For the first time since his decision to delay executive action, the President is slated to speak tonight to a group of Latino leaders at the Congressional Hispanic Caucus Institute (CHCI) Conference. He shouldn’t be surprised if he finds an audience frustrated by six years of broken promises and unmet expectations on immigration. Two important stories published this morning serve as the context for tonight’s event:
Ed O’Keefe of the Washington Post, in a piece entitled “Growing evidence that Obama’s decision to wait on immigration is hurting Democrats” writes:
Less than a month after President Obama announced he would delay using his executive authority to reform immigration laws, there is evidence that the decision is doing exactly what he hoped to avoid: hurting Democrats. Activists in key states say it is increasingly difficult to register would-be Latino voters who would vote for Democrats because of unhappiness over the decision. …’The president has not helped us,’ said activist Leo Murietta, 28, who is working to register Latino voters in Colorado for Mi Familia Vota. ‘People are disappointed. They wanted action, they wanted activity, they wanted movement.’ With so many congressional and gubernatorial candidates locked in close races this year, Democrats can’t afford signs of complacency or sagging support. But Murietta and others believe that only action — not promises of action — will help spur increased turnout among Hispanics with just five weeks until Election Day.
The Obama administration carried out 438,421 deportations in 2013, a record number, bringing the total for President Obama to well over 2 million during his time in office, according to official figures published Wednesday….The figures show a continuing and pronounced shift away from removals of immigrants living in the interior of the country, toward a focus on swift expulsion of those caught crossing the border illegally, particularly along the border with Mexico… ‘You can’t look at this report and conclude that this administration has not been serious about immigration enforcement,’ said Marc R. Rosenblum, director of the United States policy program at the Migration Policy Institute, a nonpartisan research group in Washington. ‘This reinforces the message that he has been the deporter-in-chief,’ he said.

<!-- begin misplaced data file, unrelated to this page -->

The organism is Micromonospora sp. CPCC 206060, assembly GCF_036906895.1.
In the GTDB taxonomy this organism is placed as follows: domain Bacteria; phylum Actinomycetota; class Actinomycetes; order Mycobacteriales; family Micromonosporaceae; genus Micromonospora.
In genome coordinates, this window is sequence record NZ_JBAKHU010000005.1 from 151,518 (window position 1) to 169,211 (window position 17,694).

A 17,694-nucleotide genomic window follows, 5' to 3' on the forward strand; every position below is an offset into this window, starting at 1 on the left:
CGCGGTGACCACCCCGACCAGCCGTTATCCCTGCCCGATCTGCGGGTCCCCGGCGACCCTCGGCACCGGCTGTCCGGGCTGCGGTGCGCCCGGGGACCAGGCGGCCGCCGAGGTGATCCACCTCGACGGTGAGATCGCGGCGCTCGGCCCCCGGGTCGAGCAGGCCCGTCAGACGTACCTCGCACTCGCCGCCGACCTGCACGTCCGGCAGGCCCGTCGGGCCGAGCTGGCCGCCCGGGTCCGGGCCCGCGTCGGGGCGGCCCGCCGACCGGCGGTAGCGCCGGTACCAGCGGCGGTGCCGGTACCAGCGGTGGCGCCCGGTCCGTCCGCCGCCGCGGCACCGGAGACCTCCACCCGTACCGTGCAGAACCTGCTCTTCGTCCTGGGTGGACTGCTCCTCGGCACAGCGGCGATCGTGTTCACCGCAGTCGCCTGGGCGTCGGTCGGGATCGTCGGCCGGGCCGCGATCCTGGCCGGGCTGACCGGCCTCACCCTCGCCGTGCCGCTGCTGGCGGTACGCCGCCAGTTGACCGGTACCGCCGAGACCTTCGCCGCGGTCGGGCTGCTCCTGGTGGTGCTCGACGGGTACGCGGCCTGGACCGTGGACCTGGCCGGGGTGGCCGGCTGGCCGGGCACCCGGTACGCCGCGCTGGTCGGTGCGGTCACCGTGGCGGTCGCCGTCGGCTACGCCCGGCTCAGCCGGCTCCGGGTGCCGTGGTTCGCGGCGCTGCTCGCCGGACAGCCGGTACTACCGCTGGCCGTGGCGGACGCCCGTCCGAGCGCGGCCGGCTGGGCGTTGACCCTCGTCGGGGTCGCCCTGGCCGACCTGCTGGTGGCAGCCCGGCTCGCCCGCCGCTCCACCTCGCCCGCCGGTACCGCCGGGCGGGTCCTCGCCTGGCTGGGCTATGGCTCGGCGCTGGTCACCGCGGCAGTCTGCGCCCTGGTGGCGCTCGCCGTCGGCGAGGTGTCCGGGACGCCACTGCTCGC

According to Frank Sharry, Executive Director of America’s Voice:
Whatever the President says tonight, it will inevitably fall short. After six years of too many deportations and too little reform, the only remedy is action. Unfortunately, under pressure from some Senate Democrats, the President made a calculated decision in hopes of saving the Senate. However that turns out, what we know for sure is that heroic efforts by organizers on the ground engaged in voter mobilization efforts are struggling because of that decision. We commend those on the front lines, call on all those committed to immigration reform to come out and vote and hope that the effort succeeds. If it does, it will be no thanks to a decision that put politics over people and the short-term over the long-term.